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2017 White Sox hitting leaders in historical context

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Jose Abreu and Avisail Garcia made the offense watchable considering the other categories

Los Angeles Angels of Anaheim v Chicago White Sox Photo by Jonathan Daniel/Getty Images

If you’re looking for other reasons for the White Sox’ surprising watchability besides Rick Renteria’s magic touch, you can point to Avisail Garcia and Jose Abreu. They both reached rare franchise benchmarks with their reliability, and their day-in, day-out production stabilized the Sox despite extreme volatility elsewhere in the lineup, especially after other veterans departed.

When poking around Baseball-Reference.com’s Play Index, you get an idea of how hard it is to perform at their level (especially Abreu’s). And when you look at the rest of the lineup and search for their precedents, it puts the Sox’ two remaining above-average hitters in even starker relief.

  • Batting average: .330, Avisail Garcia
  • Highest since: 1997 (.347, Frank Thomas)

If you’re wondering who the last non-Thomas White Sox to bat .330 in the season, you have to go back before World War II, when both Luke Appling (.348) and Taffy Wright (.337) eclipsed that mark in 1940.

  • On-base percentage: .380, Avisail Garcia
  • Highest since: 2014 (Jose Abreu, .383)

Before the year, if you heard that Garcia would lead the 2017 White Sox in OBP, you might have wondered if the rest of the team contracted Lyme disease. Instead, he posted a respectable team-leading number even with his walk rate going the other way (5.9 percent, down from 7.5).

  • Slugging percentage: .552, Abreu
  • Highest since: 2014 (Abreu, .581)

Abreu basically returned to his rookie-year form, minus some walks and a handful of homers, replaced by more hits of other varieties.

  • Hits: 189, Jose Abreu
  • Most since: 2003 (192, Magglio Ordonez)

The White Sox are still seeking their first 200-hit season of the millennium, but Abreu is in fine company by getting to 189. You have to go back to Wright in 1940 to find an obscure player among them.

  • Doubles: 43, Jose Abreu
  • Most since: 2003 (46, Ordonez)

Melky Cabrera hit 42 the year before, but was only on pace to clear 30 this time around.

  • Triples: 8, Yolmer Sanchez
  • Most since: 2016 (9, Adam Eaton)

This category wasn’t much fun on an individual level, as Eaton hit nine or more triples in three straight seasons. On the other hand, even without Eaton, the White Sox somehow led the American League in three-baggers with 37, which was a first for the team since the days of Lance Johnson.

  • Home runs: 33, Jose Abreu
  • Most since: 2016 (40, Todd Frazier)

This also isn’t much fun.

  • Total bases: 343, Jose Abreu
  • Most since: 2002 (352, Ordonez)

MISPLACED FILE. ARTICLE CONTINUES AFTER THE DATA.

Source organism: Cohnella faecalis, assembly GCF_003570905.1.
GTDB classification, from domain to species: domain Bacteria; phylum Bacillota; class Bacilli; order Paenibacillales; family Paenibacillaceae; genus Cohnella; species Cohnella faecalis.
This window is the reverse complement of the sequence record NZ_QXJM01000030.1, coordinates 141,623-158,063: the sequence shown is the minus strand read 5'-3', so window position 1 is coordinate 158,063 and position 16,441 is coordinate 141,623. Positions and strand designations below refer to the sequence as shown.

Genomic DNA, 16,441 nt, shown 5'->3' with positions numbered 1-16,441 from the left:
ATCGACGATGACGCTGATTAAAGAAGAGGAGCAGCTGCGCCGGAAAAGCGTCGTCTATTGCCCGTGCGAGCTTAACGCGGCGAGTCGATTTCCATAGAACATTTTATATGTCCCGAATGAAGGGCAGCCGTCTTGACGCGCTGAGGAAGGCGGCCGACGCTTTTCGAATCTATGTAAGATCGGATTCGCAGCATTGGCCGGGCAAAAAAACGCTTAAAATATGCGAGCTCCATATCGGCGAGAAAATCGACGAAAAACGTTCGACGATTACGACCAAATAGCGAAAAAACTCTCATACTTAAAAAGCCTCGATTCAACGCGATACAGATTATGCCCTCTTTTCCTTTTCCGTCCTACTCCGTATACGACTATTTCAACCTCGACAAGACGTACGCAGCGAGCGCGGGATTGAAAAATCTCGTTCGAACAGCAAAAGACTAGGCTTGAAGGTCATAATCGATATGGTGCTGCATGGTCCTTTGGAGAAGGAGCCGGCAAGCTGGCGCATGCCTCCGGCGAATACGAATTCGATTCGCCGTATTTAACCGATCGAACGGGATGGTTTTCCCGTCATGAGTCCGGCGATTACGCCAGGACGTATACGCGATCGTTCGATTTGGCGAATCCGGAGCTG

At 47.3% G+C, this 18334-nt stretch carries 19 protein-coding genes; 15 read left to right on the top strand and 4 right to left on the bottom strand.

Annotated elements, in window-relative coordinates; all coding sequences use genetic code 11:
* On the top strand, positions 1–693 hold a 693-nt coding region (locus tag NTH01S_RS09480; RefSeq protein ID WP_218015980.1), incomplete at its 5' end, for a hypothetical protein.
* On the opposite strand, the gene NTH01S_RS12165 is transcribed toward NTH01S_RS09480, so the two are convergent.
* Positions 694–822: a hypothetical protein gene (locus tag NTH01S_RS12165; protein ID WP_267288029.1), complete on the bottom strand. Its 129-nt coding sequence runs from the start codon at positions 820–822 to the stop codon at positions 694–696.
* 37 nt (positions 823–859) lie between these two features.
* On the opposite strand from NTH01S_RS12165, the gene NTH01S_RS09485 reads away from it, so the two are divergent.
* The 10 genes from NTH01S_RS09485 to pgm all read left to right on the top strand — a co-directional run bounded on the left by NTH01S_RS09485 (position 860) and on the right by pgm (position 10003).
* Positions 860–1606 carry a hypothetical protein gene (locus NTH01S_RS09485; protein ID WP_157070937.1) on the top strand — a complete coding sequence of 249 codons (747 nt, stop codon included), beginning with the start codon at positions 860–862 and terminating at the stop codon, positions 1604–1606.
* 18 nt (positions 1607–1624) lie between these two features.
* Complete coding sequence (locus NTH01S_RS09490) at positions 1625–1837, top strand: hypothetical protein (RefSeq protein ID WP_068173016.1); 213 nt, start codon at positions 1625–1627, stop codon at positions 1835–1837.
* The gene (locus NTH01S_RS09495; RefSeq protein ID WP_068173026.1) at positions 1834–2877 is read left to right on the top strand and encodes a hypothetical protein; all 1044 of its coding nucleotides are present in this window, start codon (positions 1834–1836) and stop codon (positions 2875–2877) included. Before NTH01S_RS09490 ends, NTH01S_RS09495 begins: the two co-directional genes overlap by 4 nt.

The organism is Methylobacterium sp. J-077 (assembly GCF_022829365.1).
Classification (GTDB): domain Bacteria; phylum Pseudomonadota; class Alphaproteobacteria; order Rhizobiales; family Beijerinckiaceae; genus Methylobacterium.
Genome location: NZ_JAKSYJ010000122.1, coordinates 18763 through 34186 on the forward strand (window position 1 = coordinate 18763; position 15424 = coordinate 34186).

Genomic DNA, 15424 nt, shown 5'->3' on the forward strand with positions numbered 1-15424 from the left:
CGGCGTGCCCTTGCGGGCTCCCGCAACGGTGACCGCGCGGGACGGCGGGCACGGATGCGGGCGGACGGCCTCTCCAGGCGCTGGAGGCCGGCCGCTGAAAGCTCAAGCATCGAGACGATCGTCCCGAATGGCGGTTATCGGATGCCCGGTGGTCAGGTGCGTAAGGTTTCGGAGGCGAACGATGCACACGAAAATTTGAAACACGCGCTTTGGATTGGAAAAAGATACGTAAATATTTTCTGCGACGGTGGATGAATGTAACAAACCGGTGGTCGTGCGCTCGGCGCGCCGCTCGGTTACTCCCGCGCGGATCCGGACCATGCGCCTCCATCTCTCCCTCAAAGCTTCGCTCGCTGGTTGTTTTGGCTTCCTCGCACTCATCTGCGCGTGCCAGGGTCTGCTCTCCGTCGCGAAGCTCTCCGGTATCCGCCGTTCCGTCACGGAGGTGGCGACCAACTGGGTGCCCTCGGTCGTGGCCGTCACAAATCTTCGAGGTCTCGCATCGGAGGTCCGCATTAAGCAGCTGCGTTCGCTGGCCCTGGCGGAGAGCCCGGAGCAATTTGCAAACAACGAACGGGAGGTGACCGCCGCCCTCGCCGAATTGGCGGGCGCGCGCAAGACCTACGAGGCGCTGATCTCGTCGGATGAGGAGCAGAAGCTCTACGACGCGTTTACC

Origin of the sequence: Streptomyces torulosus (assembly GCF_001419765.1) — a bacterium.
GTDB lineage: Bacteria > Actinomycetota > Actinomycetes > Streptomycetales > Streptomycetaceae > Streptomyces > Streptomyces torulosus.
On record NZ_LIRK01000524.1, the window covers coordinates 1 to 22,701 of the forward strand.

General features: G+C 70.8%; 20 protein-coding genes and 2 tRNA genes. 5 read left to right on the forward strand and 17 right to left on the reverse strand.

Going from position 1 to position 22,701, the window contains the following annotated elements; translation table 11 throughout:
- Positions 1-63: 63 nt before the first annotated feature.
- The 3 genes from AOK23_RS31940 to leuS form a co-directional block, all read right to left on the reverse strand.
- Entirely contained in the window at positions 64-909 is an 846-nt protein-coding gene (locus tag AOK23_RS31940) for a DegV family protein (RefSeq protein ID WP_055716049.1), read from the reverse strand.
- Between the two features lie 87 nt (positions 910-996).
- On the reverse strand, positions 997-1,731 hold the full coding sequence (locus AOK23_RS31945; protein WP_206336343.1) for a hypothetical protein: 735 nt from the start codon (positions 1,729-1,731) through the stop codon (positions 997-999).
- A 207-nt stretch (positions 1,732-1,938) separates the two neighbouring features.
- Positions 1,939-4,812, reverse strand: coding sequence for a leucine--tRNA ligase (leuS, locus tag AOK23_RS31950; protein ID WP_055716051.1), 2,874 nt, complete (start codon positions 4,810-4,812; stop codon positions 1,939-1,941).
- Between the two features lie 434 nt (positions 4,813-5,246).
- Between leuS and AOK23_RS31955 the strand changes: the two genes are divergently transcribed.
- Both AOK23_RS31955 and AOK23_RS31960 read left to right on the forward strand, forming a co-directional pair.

That’s a better way to capture Abreu’s all-around hitting exploits in 2017. Abreu’s total-base total ranks as the fourth-highest in White Sox history behind Ordonez, Thomas (364 in 2000) and Albert Belle (399 in 1998).

  • Walks: 48, Todd Frazier
  • Fewest since: 1978 (43, Lamar Johnson)

Despite playing just 81 games for the White Sox, Frazier led the team in walks, and nobody came close (Omar Narvaez was second with 38). It’s the lowest team-leading total in nearly 40 years, although Chet Lemon was limited to 105 games that year. He was usually good for 50 or more.

  • Strikeouts: 165, Matt Davidson
  • Most since: 2013 (189, Adam Dunn)

And this is the charitable way to present Davidson’s strikeout problem. If you look at it in terms of ...

  • Strikeout rate: 37.3%, Matt Davidson
  • Highest since: LOL

It’s a new record, at least for players with anything resembling regular playing time. Tyler Flowers comes closest, as he struck out in 36 percent of his plate appearances in 2014. Flowers started cutting it down in his last season with the Sox, and has reduced it further in his two years with the Braves (28.8, 28.0, 22.2). It’s hard to see Davidson having that in him, but it can be done.

  • Stolen bases: 15, Tim Anderson
  • Fewest since: 2016 (15, Frazier)

Frazier’s wandering leads aren’t as effective as they used to be. After stealing 48 bases over his previous three season, he was only 4-for-7 in 2017 despite a career-high .344 OBP. Without Frazier, Anderson was the only one to hit double digits for the White Sox.

Unlike Frazier, Anderson’s the guy you want leading the team in steals, especially with the way he ran the bases in September. He went 9-for-9 in the final month alone, and finished the year 15-for-16. He’s tied with Al Weis in 1963 for the most stolen bases while only getting caught once. From this point, Anderson has probably established the cred to take more chances.